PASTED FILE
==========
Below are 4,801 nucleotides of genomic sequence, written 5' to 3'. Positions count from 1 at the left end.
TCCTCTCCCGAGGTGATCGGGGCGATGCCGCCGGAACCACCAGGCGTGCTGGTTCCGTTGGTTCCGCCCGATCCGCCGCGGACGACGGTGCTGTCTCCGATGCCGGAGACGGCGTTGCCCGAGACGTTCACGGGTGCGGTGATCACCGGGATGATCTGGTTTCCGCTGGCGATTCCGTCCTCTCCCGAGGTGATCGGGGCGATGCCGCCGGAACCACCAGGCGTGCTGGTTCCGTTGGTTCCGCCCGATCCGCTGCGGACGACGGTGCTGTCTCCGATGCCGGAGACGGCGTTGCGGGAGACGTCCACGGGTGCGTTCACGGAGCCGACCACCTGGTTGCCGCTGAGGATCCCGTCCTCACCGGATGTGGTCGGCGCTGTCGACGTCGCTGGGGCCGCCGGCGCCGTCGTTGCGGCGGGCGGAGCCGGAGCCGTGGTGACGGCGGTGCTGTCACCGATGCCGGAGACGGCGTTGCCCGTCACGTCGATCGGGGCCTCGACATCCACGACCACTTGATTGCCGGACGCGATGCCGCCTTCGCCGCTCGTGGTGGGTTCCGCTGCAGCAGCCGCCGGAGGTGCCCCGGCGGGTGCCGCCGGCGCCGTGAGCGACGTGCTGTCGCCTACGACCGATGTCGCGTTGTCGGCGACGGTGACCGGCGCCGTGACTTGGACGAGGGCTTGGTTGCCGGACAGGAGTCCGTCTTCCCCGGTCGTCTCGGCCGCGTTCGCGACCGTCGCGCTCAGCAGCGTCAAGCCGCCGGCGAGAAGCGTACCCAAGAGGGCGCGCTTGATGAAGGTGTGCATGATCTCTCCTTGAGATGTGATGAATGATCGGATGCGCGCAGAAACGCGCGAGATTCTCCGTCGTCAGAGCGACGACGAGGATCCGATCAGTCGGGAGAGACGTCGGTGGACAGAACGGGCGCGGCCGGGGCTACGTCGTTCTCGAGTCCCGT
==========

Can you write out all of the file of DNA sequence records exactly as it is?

Below are 4,801 nucleotides of genomic sequence, written 5' to 3'. Positions count from 1 at the left end.
TCCTCTCCCGAGGTGATCGGGGCGATGCCGCCGGAACCACCAGGCGTGCTGGTTCCGTTGGTTCCGCCCGATCCGCCGCGGACGACGGTGCTGTCTCCGATGCCGGAGACGGCGTTGCCCGAGACGTTCACGGGTGCGGTGATCACCGGGATGATCTGGTTTCCGCTGGCGATTCCGTCCTCTCCCGAGGTGATCGGGGCGATGCCGCCGGAACCACCAGGCGTGCTGGTTCCGTTGGTTCCGCCCGATCCGCTGCGGACGACGGTGCTGTCTCCGATGCCGGAGACGGCGTTGCGGGAGACGTCCACGGGTGCGTTCACGGAGCCGACCACCTGGTTGCCGCTGAGGATCCCGTCCTCACCGGATGTGGTCGGCGCTGTCGACGTCGCTGGGGCCGCCGGCGCCGTCGTTGCGGCGGGCGGAGCCGGAGCCGTGGTGACGGCGGTGCTGTCACCGATGCCGGAGACGGCGTTGCCCGTCACGTCGATCGGGGCCTCGACATCCACGACCACTTGATTGCCGGACGCGATGCCGCCTTCGCCGCTCGTGGTGGGTTCCGCTGCAGCAGCCGCCGGAGGTGCCCCGGCGGGTGCCGCCGGCGCCGTGAGCGACGTGCTGTCGCCTACGACCGATGTCGCGTTGTCGGCGACGGTGACCGGCGCCGTGACTTGGACGAGGGCTTGGTTGCCGGACAGGAGTCCGTCTTCCCCGGTCGTCTCGGCCGCGTTCGCGACCGTCGCGCTCAGCAGCGTCAAGCCGCCGGCGAGAAGCGTACCCAAGAGGGCGCGCTTGATGAAGGTGTGCATGATCTCTCCTTGAGATGTGATGAATGATCGGATGCGCGCAGAAACGCGCGAGATTCTCCGTCGTCAGAGCGACGACGAGGATCCGATCAGTCGGGAGAGACGTCGGTGGACAGAACGGGCGCGGCCGGGGCTACGTCGTTCTCGAGTCCCGT